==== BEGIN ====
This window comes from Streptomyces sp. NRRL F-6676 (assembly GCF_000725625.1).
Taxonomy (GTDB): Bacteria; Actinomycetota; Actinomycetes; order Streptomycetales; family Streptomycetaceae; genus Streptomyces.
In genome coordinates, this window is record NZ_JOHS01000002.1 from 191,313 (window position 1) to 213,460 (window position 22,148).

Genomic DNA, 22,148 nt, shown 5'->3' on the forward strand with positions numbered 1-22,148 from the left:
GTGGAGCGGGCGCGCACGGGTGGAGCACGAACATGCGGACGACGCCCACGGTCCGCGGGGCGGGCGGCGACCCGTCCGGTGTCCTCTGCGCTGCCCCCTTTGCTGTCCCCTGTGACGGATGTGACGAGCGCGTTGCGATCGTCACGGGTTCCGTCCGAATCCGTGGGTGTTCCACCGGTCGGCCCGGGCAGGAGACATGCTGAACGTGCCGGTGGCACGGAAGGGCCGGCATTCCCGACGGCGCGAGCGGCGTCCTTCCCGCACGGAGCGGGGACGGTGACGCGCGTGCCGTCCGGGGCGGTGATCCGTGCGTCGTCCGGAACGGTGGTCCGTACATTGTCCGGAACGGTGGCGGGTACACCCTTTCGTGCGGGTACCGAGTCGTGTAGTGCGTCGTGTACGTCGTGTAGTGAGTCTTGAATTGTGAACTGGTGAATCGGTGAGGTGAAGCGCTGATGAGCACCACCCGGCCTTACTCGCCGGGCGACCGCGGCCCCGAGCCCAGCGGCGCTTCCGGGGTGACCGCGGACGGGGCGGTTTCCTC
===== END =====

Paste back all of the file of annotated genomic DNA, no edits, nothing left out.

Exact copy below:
This window comes from Streptomyces sp. NRRL F-6676 (assembly GCF_000725625.1).
Taxonomy (GTDB): Bacteria; Actinomycetota; Actinomycetes; order Streptomycetales; family Streptomycetaceae; genus Streptomyces.
In genome coordinates, this window is record NZ_JOHS01000002.1 from 191,313 (window position 1) to 213,460 (window position 22,148).

Genomic DNA, 22,148 nt, shown 5'->3' on the forward strand with positions numbered 1-22,148 from the left:
GTGGAGCGGGCGCGCACGGGTGGAGCACGAACATGCGGACGACGCCCACGGTCCGCGGGGCGGGCGGCGACCCGTCCGGTGTCCTCTGCGCTGCCCCCTTTGCTGTCCCCTGTGACGGATGTGACGAGCGCGTTGCGATCGTCACGGGTTCCGTCCGAATCCGTGGGTGTTCCACCGGTCGGCCCGGGCAGGAGACATGCTGAACGTGCCGGTGGCACGGAAGGGCCGGCATTCCCGACGGCGCGAGCGGCGTCCTTCCCGCACGGAGCGGGGACGGTGACGCGCGTGCCGTCCGGGGCGGTGATCCGTGCGTCGTCCGGAACGGTGGTCCGTACATTGTCCGGAACGGTGGCGGGTACACCCTTTCGTGCGGGTACCGAGTCGTGTAGTGCGTCGTGTACGTCGTGTAGTGAGTCTTGAATTGTGAACTGGTGAATCGGTGAGGTGAAGCGCTGATGAGCACCACCCGGCCTTACTCGCCGGGCGACCGCGGCCCCGAGCCCAGCGGCGCTTCCGGGGTGACCGCGGACGGGGCGGTTTCCTC